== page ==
Mexico will bring the criminal organizations operating there under control one day, but this will not happen during the term of President Felipe Calderon, who will pass on the problem to his successor, the author of a new book inspired by Sun Tzu’s classic “The Art of War” told Efe.
“The government has everything it needs to win,” the author and active-duty Mexican Federal Police inspector who writes under the pen name Tomas Borges said.
“El arte de la guerra para narcos” (The Art of War for Narcos) draws lessons from the classic Chinese text on military strategy that can be applied to Mexico’s war on drugs.
Sun Tzu points out that “numerical superiority does not provide an advantage unless the correct strategy is used,” Borges, who has worked undercover and currently holds an administrative post in the Public Safety Secretariat, said.
“El arte de la guerra para narcos” (Temas de Hoy, 2011) provides a series of “reflections” based on the Chinese text that can help Mexico “if not eradicate drug trafficking, then understand it,” Borges said.
The book “takes up classic texts to understand complex, current problems,” such as the war on drugs launched by President Felipe Calderon after he took office in December 2006, the author said.
The book was written amid Mexico’s war on drugs, which has claimed the lives of about 40,000 people and the author considers to be wrong.
“It caught my attention that they would use a military approach to eradicate organized crime, and that he (Calderon) would give the connotation of ‘war’ to a public safety problem that has affected regional and hemispheric security,” Borges said.
It is regrettable that a current problem “is being fought with strategies from the eighties and nineties, from the time of Ronald Reagan and George Bush senior,” the author said.
A reading of Sun Tzu, a Chinese aristocrat and mercenary, revealed that “many of his axioms, written 500 years before Christ, still apply” and should be taken into account in Mexico today, Borges said.
Organized crime groups are dealing with the government intelligently, applying Sun Tzu’s rule that you must know when to fight and when not to, Borges said.
“They are using common sense, not focusing so much on numerical superiority” and having a “bigger impact” than the government by making use of YouTube, Facebook and Twitter to show “who is the most sadistic and who is most skillful at generating violence and uncertainty,” the author said.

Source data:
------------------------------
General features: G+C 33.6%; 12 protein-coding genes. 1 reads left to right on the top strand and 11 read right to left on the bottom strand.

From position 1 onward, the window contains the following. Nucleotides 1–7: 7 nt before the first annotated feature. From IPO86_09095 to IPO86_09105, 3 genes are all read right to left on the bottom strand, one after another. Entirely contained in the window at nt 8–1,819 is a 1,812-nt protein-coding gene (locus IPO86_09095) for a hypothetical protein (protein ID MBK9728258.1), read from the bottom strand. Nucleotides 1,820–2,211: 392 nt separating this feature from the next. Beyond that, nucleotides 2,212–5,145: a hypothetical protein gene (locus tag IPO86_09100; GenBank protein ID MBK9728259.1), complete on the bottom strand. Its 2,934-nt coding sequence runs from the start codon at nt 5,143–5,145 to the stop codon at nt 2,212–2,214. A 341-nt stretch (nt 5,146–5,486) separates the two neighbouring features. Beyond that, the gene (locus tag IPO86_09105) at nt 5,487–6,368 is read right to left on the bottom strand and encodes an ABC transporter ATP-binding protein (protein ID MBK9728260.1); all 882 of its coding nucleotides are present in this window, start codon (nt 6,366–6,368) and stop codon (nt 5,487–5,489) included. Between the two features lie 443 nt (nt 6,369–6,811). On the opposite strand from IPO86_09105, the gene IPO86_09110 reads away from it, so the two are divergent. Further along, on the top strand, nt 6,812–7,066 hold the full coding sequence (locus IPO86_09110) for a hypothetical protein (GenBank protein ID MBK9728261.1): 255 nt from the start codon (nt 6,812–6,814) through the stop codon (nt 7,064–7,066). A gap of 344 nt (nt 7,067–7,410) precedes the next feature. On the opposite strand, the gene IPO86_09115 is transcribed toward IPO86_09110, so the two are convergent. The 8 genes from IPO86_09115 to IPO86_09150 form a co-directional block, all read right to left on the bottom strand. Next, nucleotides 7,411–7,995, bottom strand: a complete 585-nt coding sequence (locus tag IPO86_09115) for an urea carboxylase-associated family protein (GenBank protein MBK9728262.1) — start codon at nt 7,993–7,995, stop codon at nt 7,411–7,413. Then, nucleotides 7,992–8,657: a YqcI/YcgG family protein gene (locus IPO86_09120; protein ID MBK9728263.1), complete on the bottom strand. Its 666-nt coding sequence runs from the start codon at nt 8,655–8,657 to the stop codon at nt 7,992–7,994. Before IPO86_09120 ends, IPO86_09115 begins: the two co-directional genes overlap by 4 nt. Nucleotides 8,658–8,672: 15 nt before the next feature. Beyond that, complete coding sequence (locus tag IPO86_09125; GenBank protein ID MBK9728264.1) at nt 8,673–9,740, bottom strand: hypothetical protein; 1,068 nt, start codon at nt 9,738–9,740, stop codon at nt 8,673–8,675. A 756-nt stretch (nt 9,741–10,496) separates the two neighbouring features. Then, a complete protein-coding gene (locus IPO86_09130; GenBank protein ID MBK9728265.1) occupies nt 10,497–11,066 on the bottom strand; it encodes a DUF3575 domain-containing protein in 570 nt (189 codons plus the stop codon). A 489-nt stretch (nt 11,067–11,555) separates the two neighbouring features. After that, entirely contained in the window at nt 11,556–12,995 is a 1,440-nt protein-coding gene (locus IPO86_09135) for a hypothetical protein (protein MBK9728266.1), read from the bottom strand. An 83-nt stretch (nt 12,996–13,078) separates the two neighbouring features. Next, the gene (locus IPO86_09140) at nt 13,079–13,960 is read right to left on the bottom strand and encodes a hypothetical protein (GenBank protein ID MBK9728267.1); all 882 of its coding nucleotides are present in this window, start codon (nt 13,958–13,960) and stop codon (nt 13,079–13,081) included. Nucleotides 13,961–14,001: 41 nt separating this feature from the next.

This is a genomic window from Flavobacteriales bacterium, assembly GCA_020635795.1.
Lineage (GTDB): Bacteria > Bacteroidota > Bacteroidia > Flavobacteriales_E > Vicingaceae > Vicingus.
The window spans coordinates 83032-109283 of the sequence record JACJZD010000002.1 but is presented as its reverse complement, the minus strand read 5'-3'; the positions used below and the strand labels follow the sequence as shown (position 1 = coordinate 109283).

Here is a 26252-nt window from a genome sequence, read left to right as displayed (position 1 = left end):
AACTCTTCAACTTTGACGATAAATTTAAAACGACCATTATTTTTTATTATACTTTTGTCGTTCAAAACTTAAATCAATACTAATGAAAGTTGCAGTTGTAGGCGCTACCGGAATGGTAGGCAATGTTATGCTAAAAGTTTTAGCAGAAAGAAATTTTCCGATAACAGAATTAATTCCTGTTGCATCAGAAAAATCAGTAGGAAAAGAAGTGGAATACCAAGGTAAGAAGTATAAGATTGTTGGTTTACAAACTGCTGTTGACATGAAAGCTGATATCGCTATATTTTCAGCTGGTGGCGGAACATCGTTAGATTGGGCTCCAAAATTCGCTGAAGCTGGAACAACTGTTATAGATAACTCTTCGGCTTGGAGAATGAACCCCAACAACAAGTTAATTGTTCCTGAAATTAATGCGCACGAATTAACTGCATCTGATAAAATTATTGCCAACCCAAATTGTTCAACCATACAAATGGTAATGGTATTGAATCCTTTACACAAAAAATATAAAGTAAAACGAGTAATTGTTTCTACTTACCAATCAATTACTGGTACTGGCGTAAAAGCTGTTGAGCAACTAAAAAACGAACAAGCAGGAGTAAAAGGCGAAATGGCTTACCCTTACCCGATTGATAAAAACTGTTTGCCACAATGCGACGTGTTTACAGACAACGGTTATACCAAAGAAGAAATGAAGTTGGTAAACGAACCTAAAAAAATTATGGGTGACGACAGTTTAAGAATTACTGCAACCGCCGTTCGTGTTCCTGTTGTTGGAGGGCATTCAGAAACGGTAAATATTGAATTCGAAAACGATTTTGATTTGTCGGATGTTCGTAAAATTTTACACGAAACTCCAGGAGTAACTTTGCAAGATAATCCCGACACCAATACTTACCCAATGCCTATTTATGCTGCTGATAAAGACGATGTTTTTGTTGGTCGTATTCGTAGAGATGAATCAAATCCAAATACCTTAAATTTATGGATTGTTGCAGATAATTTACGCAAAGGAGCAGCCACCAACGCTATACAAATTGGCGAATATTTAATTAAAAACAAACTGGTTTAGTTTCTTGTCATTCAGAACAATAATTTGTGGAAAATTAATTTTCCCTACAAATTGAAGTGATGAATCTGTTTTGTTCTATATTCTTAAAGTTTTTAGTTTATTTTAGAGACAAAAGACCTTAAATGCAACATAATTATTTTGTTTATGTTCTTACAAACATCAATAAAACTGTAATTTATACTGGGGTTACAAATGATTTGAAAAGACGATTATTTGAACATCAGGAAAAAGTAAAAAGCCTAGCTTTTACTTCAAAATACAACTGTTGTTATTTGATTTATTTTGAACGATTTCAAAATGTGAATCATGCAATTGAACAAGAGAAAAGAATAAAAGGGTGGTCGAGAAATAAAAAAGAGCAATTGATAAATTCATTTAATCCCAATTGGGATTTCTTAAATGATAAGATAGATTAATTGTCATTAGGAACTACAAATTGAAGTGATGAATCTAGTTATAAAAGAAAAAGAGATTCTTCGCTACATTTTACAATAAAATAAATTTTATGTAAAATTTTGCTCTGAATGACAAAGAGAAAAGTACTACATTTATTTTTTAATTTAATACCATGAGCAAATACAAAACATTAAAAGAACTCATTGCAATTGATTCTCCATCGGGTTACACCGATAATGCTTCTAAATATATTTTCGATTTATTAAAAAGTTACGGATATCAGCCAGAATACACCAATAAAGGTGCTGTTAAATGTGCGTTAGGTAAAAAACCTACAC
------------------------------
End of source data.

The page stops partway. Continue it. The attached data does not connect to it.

Mexico is dealing with “a problem that could be resolved in a short time with a good strategy and good tactics ... it’s not a six-year” situation, Borges said, referring to the length of a Mexican president’s term.
“Calderon himself said at the beginning that he was going to take back the spaces that organized crime had grabbed from Mexican citizens ... and we see that he has not finished the problem of drug trafficking. On the contrary, he has made it worse,” the author said.
“Justice and legality will triumph in the long run,” Borges said, adding that he was not “in favor of the narcos.”
Mexico is living through “a dark stage” today and “the drug traffickers are not going to be exterminated, but they will be controlled,” Borges said.
“As long as we continue to be neighbors of the main consumer of drugs, there will always be suppliers who try to meet demand,” the author said.
Borges, born in La Paz, Baja California state, has been involved in the preparation of intelligence reports and participated in anti-crime operations in Sinaloa and other states in recent years.
The Federal Police officer, who has firsthand knowledge of the war on drugs, is also the author of “Maquiavelo para narcos. El fin justifica los miedos” (Machiavelli for Narcos. The Ends Justify the Fears).